WASHINGTON -  U.S. Senator Amy Klobuchar (D-MN) announced that several of her aviation priorities passed the Senate today as a part of the Federal Aviation Administration (FAA) Reauthorization Act of 2024. The bipartisan legislation includes provisions Klobuchar pushed for to address aviation workforce shortages, require airlines to allow children to sit together with their family members at no additional charge, improve runway safety, improve air traffic control staffing and more. The legislation now heads to the House of Representatives for a final vote. 

“Americans deserve to have air travel that is safe, dependable, and efficient,” said Klobuchar. “I secured several provisions in the FAA Reauthorization to improve aviation by boosting workforce training, modernizing technology, strengthening consumer protection, and updating safety standards. This legislation will ensure our transportation system is on the cutting edge.”

Klobuchar successfully included:

  • The Aviation Workforce Development and Recruitment Act, Klobuchar’s bipartisan bill with Senators Jerry Moran’s (R-KS), Tammy Duckworth (D-IL), John Thune (R-SD), and others, to address aviation workforce shortages by boosting resources to help recruit and train pilots, aviation manufacturing workers, and mechanics.
  • The Families Fly Together Act, Klobuchar’s bill with Senator Ed Markey (D-MA), Leader Schumer,  and Senator Richard Blumenthal (D-CT), to require airlines to allow children to sit together with their family members on flights at no additional charge. Under current law, parents who want to confirm a seat next to their children – including young infants – are often required to pay extra fees for advance seating, purchase more expensive tickets, or simply rely on the kindness of strangers. This will help keep kids safe while traveling and provide parents with much-needed peace of mind.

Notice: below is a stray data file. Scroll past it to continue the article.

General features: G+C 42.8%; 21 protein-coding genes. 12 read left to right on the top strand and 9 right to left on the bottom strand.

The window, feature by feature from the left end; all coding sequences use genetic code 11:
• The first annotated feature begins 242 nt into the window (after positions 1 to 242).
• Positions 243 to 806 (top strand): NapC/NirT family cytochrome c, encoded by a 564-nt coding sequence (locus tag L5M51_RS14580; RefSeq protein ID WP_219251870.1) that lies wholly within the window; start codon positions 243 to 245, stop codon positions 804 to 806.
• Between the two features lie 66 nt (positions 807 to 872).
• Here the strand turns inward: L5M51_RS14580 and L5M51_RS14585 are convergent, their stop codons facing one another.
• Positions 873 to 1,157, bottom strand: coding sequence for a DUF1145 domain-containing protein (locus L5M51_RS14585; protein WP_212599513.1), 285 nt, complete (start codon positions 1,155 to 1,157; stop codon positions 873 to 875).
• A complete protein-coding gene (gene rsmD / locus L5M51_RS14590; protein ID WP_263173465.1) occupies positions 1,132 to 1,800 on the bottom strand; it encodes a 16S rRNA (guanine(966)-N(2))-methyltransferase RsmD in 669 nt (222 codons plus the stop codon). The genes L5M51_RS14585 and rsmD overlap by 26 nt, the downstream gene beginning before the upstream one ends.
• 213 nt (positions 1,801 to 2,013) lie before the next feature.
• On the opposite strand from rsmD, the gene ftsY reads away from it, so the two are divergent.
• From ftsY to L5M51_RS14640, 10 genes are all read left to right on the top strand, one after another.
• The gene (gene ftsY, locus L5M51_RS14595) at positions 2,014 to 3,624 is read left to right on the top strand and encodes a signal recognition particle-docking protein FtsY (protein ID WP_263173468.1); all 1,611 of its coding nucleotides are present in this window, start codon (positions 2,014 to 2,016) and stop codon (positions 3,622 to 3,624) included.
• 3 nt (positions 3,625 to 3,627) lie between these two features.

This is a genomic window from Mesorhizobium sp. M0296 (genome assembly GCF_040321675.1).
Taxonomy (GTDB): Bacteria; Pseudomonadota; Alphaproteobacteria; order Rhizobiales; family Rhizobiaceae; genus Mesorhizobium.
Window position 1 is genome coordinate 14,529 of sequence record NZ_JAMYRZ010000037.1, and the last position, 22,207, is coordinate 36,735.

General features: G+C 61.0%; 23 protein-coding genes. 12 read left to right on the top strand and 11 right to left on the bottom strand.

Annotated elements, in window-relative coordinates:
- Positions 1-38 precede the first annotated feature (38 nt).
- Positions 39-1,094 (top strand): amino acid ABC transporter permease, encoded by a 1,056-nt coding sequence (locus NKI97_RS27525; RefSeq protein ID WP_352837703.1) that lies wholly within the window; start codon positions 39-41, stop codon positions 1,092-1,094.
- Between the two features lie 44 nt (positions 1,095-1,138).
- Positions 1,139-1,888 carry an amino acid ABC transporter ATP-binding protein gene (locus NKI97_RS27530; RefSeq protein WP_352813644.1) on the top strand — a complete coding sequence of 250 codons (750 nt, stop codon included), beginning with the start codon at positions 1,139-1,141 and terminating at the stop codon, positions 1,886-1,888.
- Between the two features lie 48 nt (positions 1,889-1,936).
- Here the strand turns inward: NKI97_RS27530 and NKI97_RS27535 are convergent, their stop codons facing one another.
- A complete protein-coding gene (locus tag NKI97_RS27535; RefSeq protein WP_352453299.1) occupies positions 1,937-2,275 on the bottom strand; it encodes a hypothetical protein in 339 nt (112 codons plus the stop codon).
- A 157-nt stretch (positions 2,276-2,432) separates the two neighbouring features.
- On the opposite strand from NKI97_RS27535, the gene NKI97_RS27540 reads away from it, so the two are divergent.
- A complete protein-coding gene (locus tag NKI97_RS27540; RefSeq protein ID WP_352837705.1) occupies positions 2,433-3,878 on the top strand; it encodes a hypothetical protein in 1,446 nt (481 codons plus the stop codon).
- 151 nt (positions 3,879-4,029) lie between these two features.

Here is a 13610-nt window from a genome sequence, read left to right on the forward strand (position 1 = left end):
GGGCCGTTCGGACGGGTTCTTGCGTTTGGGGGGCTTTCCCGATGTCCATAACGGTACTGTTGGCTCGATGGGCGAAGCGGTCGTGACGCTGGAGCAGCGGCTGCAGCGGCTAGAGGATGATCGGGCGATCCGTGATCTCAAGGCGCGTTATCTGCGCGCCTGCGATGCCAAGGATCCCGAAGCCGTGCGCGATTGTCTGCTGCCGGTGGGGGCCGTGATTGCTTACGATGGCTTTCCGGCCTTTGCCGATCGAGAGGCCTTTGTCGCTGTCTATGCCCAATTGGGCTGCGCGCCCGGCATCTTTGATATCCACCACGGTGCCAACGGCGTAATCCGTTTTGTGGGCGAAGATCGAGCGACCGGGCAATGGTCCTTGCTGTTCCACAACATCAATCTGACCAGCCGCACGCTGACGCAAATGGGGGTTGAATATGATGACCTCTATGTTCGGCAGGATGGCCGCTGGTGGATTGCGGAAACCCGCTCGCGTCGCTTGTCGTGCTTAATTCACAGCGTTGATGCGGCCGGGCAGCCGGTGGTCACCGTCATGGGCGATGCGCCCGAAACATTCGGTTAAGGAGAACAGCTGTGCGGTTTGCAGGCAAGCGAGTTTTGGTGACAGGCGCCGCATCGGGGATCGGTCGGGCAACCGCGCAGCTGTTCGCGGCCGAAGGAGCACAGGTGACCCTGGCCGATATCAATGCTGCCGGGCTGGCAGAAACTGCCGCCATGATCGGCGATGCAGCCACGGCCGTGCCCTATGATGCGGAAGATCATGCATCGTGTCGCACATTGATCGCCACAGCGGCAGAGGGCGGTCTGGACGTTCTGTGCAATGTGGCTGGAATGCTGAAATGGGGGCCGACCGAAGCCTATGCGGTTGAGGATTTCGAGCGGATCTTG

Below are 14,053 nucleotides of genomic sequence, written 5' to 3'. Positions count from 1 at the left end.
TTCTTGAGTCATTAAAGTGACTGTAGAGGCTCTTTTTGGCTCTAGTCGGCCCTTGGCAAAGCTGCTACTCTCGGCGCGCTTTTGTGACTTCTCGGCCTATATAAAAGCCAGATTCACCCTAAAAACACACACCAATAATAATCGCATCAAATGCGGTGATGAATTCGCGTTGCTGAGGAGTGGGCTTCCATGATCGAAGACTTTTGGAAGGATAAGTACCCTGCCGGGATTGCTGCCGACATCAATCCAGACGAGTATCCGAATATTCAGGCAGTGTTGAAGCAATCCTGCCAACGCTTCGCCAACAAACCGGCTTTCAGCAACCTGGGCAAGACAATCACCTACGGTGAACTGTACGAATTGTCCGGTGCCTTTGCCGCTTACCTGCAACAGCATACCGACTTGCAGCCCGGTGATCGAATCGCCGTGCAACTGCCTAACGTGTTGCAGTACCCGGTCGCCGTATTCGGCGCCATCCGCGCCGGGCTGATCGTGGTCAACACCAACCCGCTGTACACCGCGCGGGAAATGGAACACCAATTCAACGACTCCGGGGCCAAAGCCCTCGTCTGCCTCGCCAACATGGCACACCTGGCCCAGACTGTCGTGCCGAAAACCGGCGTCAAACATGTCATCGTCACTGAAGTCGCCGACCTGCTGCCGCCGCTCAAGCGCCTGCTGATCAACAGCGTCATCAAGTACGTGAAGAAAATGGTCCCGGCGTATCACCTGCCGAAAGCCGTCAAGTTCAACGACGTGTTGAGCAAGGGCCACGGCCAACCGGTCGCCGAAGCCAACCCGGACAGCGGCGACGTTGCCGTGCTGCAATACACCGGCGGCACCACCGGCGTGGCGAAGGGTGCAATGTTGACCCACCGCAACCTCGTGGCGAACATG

• The Air Traffic Controllers Hiring Act, Klobuchar’s bill with Senator Braun (R-ID) to help address air traffic controller shortages and improve the safety of our airways. The bill requires the FAA to conduct maximum hiring of air traffic controllers at the FAA Academy, which is equivalent to approximately 1,800 individuals at the Academy per year.
  • Provisions to improve runway safety and prevent runway incursions. These provisions direct the FAA to ensure commercial planes are equipped with state-of-the-art technology that would nearly eliminate the risk of runway collisions. These include technologies to detect nearby planes on the runway and alert pilots to help them avoid collisions, as well as technologies that help pilots determine the required landing distance for a safe landing.
  • A provision with Senators Duckworth, Lujan, and Warnock to require the FAA to revise and implement improved air traffic control staffing standards to better address staffing shortages and meet increasing demand.
  • A provision with Senator Cantwell to extend eligible expenses for 529 plans, allowing them to be used to pay for flight and aviation maintenance programs certified by the FAA. A 529 plan is a tax-advantaged account that can be used to pay for the qualified education expenses including tuition, room and board.

Last year, Klobuchar’s bipartisan legislation to help prevent FAA system outages was signed into law. The NOTAM Improvement Act requires the FAA to establish a task force to strengthen the resiliency and cybersecurity of the NOTAM system, which alerts pilots of safety and location hazards on flight routes. The law now requires the FAA to upgrade the NOTAM system and create a backup system by September 2024. The bill followed the January 2023 NOTAM system outage that grounded flights nationwide, and was sponsored in the House by Rep. Stauber (R-MN) and Mark DeSaulnier (D-CA).

 

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